July 26, 2012 by hhbrady
They were allegedly the subject of a 22-label bidding war.
This… was all my teenage self needed to know.
This, I’d gleaned via glossy paper from the (pre-internet) magazine called RIP, specifically from its “buzz” subsection, toward the front, where they’d talk about unsigned bands.
Many, many years and permutations of metal and hardcore later, this is still a great, experimental (Page Hamilton and all his abstract jazz talk payed off) heavy metal album.
It’s difficult to nail into any specific sub-category, (industrial maybe, though there are no samples that I recognize)– and is all the move innovative for that.
Opener “In the Meantime” is probably the best-known Helmet tune (arguably next to track 4, “Unsung”), and solidifies their hardcore/industrial/ metal/ alt-rock riff-based blueprint… “Ironhead” then swoops and lopes and ambles admirably, sounding clichéd now, but being pretty unusual back in 1992… “Give it” is very nearly too optimistic to sound like what would be known as the Crowbar sound… “Unsung” is justifiably memorable pop-sludge… “Turned Out” is an uneven-numbered-time-signatured anthem-at-the-chorus (and an underrated classic)… “Better” is “Unsung” volume II….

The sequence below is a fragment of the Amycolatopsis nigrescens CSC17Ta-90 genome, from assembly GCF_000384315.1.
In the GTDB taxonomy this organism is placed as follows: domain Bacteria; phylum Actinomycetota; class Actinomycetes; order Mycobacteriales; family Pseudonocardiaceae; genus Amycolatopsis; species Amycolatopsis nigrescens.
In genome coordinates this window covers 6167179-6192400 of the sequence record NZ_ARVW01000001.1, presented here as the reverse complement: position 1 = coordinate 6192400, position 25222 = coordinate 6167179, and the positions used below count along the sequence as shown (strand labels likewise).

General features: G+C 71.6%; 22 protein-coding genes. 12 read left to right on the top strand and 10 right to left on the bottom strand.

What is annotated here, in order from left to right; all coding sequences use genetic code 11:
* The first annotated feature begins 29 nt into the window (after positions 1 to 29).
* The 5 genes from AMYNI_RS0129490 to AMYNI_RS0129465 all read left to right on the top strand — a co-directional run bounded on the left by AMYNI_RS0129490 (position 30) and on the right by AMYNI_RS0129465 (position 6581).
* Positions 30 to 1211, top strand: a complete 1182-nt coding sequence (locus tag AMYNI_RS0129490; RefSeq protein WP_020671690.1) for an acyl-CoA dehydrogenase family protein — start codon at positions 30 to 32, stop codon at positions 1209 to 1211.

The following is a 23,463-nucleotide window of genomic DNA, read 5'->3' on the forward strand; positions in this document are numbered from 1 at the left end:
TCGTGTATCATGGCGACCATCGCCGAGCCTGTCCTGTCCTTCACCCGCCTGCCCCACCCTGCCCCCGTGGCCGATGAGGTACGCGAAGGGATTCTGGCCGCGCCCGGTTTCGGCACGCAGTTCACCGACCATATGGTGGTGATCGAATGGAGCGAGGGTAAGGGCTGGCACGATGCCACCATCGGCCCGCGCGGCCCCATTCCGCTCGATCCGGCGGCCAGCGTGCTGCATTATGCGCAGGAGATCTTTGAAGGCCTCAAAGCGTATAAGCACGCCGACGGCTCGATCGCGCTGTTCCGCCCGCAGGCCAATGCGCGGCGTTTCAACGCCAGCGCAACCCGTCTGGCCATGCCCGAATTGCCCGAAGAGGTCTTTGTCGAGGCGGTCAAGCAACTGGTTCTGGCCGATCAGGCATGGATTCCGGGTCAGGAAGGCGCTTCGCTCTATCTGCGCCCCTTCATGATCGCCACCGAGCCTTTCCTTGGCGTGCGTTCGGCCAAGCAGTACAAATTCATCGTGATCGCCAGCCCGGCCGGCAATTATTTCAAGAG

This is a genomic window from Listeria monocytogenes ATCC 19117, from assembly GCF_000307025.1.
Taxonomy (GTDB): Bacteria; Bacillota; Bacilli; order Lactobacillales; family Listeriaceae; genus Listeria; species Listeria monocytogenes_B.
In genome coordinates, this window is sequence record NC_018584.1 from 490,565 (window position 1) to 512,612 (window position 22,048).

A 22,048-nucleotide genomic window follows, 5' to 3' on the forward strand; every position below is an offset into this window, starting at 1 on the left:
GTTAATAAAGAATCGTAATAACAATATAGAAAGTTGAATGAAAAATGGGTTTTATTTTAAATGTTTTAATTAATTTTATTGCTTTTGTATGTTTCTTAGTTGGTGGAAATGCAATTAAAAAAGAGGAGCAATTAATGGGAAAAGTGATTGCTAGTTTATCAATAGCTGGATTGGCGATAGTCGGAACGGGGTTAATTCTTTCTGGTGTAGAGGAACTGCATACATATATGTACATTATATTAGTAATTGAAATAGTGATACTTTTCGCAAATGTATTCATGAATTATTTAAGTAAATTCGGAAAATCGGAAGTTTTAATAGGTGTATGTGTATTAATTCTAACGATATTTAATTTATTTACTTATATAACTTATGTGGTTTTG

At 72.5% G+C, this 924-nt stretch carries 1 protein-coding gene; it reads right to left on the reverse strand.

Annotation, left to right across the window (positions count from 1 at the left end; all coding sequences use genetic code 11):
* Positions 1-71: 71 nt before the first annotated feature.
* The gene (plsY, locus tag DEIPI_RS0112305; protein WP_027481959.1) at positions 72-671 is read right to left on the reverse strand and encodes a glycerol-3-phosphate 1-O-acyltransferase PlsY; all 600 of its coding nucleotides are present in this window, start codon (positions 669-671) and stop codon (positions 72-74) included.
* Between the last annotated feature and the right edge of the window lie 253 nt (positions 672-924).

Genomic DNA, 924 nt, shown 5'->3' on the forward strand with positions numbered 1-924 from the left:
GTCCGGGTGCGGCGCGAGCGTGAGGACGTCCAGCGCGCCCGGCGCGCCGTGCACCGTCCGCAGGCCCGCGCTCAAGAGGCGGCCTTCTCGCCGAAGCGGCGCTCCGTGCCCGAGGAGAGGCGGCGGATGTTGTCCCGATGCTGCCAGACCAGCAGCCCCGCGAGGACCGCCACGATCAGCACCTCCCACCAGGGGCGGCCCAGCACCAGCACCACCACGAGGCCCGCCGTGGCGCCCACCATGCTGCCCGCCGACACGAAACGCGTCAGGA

Overall, the influence (perhaps just of the Zeitgeist, and not conscious imitation) of the emerging grunge rock from Seattle is palpable, but only in its East coast, hurry-the-fuck-up-Jesus-how-much-time-do-I-have-to-wait-behind-you-GodYouPissMeOff way.
It’s also one of very few reverb-less guitar tones (Jake E. Lee being the only other one I can immediately think of), and one with very low gain– there’s massive volume (of the EQ of the guitars versus everything else), but little gain. A very cool and unusual combination that I can’t remember being duplicated anywhere else.